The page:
|Hawaii (2000) - Estimate from Pam Lichty of Drug Policy Forum of Hawaii; program is run by law enforcement who are reluctant to release data.||~8,000 (0.59%)|
|Colorado (2000) - Centralized state registry data published online.||123,890 (2.46%)|
|Vermont (2004) - No data online, verified by author’s call to Vermont Criminal Information Center.||349 (0.06%)|
|Montana (2004) - Centralized state registry data published online.||30,609 (3.09%)|
|Rhode Island (2006) - Centralized state registry data published online.||3,069 (0.29%)|
|New Mexico (2007) - Centralized state registry data published online.||3,615 (0.18%)|
|Michigan (2008) - Centralized state registry data published online.||75,521 (0.76%)|
|Arizona (2010) - Centralized state registry data published online.||3,696 (0.06%)|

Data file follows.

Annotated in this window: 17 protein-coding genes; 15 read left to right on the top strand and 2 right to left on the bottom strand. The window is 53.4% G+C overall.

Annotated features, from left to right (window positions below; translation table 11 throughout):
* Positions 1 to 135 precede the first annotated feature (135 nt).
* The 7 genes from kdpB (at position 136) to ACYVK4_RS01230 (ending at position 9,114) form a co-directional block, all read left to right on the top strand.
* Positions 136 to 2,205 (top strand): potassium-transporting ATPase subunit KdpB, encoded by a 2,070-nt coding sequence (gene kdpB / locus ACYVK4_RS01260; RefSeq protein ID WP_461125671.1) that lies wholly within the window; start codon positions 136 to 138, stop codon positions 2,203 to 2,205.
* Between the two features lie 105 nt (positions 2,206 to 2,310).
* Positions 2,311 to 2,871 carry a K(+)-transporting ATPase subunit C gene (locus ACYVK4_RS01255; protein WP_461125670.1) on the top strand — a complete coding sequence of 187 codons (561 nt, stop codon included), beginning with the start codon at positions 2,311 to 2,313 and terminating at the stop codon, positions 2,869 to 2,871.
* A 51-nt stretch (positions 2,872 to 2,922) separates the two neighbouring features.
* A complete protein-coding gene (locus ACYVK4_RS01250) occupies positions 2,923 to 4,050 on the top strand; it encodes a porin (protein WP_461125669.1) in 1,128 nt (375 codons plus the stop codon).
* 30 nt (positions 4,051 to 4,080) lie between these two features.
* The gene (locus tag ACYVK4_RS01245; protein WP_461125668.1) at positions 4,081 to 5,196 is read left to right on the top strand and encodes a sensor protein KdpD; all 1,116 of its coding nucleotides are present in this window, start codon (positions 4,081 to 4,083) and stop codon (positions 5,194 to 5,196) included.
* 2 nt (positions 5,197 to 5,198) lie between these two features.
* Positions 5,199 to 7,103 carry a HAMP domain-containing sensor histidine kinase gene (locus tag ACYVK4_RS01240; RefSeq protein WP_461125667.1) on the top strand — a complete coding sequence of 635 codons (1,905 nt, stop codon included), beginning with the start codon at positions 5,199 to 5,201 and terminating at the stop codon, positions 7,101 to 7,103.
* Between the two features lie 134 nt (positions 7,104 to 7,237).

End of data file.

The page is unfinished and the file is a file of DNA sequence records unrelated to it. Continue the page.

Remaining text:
|TOTAL US LEGAL MARIJUANA USERS||~1,100,000 (1.22%)
Yet after fifteen years, one million patients, and half-a-billion pounds of legal marijuana, few if any of the dire predictions by opponents of medical marijuana have come to fruition. Medical marijuana states like Oregon are experiencing their lowest-ever rates of workplace fatalities, injuries, and accidents. States like Colorado are experiencing their lowest rates in three decades of fatal crashes per million miles driven. In medical marijuana states for which we have data (through Michigan in 2008), use by minor teenagers is down in all but Maine and down by at least 10% in states with the greatest proportion of their population using medical cannabis.
|Medical Marijuana State||Age 12-17 Monthly Use When Passed||Age 12-17 Monthly Use in 2008||Highway Fatalities When Passed||Highway Fatalities in 2009||Workplace Injuries / Illness When Passed||Workplace Injuries / Illness in 2009|
|Rhode Island (2006)||9.74%||9.46%||81||83||5.2%||n/a|
|New Mexico (2007)||8.73%||8.19%||413||361||5.0%||4.8%|